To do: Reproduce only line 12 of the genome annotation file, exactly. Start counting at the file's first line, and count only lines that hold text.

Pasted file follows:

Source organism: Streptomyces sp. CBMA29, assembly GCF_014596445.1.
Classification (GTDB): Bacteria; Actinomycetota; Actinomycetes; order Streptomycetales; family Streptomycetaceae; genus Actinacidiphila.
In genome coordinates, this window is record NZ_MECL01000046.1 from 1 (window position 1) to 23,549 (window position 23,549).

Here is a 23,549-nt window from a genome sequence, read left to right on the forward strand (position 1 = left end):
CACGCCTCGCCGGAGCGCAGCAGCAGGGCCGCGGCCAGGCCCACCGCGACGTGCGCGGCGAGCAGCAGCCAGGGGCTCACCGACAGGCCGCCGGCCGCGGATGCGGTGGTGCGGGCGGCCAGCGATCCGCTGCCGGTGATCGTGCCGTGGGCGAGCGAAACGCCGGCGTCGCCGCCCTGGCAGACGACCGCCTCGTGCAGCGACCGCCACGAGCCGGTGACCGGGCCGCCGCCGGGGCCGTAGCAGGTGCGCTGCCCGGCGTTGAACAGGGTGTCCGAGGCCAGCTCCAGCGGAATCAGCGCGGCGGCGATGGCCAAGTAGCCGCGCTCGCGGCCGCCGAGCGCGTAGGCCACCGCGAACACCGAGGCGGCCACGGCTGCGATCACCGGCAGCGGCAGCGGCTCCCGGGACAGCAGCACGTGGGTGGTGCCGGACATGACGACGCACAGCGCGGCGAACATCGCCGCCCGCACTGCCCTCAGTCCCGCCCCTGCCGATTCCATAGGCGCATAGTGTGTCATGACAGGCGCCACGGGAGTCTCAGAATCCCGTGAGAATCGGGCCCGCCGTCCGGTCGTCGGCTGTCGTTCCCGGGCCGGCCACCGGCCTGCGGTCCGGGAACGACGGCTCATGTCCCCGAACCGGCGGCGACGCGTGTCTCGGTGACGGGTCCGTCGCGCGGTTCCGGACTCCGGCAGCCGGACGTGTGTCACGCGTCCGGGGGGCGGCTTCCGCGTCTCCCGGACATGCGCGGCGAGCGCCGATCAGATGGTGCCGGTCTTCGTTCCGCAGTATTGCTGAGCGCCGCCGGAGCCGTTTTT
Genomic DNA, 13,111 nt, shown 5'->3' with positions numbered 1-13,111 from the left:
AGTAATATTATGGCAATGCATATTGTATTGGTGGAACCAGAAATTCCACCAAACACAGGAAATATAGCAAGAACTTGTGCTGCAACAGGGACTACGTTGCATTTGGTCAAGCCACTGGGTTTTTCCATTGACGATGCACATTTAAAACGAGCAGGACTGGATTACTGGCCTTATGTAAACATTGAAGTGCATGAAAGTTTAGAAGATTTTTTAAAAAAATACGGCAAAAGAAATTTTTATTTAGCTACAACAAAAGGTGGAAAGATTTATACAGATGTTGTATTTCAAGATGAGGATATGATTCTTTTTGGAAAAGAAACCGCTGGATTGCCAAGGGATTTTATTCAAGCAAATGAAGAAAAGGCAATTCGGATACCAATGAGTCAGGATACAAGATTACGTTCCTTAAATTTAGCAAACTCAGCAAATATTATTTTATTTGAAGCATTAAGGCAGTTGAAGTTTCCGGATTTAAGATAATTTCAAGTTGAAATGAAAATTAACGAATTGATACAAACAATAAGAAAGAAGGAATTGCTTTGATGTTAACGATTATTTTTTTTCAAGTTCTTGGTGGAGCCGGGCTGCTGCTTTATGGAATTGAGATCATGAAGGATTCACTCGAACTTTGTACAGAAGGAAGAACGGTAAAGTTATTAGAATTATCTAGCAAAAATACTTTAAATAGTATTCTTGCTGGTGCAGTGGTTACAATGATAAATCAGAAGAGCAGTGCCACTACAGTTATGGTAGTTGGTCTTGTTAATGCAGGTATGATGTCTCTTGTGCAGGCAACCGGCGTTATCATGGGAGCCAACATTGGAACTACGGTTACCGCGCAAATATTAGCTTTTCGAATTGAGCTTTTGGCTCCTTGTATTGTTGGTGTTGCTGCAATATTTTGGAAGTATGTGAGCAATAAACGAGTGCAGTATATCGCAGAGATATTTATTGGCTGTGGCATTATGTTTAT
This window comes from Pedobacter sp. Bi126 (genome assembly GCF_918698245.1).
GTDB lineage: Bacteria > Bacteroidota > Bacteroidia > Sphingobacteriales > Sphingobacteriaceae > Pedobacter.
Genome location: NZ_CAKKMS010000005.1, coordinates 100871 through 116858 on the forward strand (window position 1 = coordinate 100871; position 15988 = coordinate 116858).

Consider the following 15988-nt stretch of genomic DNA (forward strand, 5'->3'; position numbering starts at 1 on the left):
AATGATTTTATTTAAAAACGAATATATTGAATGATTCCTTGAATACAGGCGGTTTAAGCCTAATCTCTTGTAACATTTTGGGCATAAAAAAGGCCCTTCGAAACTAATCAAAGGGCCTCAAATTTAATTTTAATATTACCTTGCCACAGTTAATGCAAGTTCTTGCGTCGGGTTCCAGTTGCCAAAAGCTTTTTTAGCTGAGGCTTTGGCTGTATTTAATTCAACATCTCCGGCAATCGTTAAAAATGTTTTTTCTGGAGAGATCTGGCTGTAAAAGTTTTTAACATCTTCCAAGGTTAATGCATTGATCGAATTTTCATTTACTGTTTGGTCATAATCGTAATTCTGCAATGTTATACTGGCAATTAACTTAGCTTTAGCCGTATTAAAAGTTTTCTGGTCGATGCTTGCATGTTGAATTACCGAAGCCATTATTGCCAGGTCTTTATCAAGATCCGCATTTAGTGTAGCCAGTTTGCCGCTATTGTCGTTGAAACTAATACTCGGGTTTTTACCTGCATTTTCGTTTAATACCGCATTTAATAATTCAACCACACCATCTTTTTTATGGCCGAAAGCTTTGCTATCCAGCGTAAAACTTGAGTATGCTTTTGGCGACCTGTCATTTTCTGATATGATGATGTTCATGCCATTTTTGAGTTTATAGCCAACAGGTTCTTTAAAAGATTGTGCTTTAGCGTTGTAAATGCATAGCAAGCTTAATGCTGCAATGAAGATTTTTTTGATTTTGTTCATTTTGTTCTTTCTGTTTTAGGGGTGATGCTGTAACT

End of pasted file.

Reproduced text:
AATGATTTTATTTAAAAACGAATATATTGAATGATTCCTTGAATACAGGCGGTTTAAGCCTAATCTCTTGTAACATTTTGGGCATAAAAAAGGCCCTTCGAAACTAATCAAAGGGCCTCAAATTTAATTTTAATATTACCTTGCCACAGTTAATGCAAGTTCTTGCGTCGGGTTCCAGTTGCCAAAAGCTTTTTTAGCTGAGGCTTTGGCTGTATTTAATTCAACATCTCCGGCAATCGTTAAAAATGTTTTTTCTGGAGAGATCTGGCTGTAAAAGTTTTTAACATCTTCCAAGGTTAATGCATTGATCGAATTTTCATTTACTGTTTGGTCATAATCGTAATTCTGCAATGTTATACTGGCAATTAACTTAGCTTTAGCCGTATTAAAAGTTTTCTGGTCGATGCTTGCATGTTGAATTACCGAAGCCATTATTGCCAGGTCTTTATCAAGATCCGCATTTAGTGTAGCCAGTTTGCCGCTATTGTCGTTGAAACTAATACTCGGGTTTTTACCTGCATTTTCGTTTAATACCGCATTTAATAATTCAACCACACCATCTTTTTTATGGCCGAAAGCTTTGCTATCCAGCGTAAAACTTGAGTATGCTTTTGGCGACCTGTCATTTTCTGATATGATGATGTTCATGCCATTTTTGAGTTTATAGCCAACAGGTTCTTTAAAAGATTGTGCTTTAGCGTTGTAAATGCATAGCAAGCTTAATGCTGCAATGAAGATTTTTTTGATTTTGTTCATTTTGTTCTTTCTGTTTTAGGGGTGATGCTGTAACT